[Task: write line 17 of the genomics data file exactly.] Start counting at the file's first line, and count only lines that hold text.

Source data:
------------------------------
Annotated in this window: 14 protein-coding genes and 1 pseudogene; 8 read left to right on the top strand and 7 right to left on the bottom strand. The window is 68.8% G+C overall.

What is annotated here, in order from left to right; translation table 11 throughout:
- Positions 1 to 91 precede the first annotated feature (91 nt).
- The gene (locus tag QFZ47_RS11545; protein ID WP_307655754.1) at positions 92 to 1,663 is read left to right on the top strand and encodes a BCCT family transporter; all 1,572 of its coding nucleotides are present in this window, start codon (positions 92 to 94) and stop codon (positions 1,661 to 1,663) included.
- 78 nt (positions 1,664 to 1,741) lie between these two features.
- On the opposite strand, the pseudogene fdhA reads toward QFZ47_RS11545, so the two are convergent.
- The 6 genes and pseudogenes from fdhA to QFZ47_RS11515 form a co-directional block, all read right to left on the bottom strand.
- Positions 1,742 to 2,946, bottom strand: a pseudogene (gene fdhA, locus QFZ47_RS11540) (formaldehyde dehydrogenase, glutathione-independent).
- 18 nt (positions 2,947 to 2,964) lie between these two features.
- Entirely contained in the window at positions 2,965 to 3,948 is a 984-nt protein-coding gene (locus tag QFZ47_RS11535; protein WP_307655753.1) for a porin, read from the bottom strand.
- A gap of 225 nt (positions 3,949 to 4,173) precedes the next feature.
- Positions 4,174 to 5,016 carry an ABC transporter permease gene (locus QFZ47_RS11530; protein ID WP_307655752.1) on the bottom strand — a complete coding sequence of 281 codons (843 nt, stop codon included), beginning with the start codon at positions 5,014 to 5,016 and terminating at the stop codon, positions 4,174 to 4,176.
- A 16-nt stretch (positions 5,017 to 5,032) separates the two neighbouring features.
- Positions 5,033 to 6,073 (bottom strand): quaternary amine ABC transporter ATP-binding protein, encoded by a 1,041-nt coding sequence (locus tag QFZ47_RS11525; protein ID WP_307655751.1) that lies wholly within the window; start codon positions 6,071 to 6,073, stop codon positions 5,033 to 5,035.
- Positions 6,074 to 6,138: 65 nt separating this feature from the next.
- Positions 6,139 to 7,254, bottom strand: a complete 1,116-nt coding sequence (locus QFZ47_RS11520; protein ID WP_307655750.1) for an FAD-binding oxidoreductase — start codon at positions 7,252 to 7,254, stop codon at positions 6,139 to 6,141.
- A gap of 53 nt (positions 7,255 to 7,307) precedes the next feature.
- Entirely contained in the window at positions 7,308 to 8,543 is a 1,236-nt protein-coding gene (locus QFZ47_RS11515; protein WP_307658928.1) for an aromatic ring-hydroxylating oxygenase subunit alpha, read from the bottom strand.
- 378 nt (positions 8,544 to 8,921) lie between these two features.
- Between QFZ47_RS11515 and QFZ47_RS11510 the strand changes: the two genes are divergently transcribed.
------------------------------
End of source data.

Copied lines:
- A gap of 53 nt (positions 7,255 to 7,307) precedes the next feature.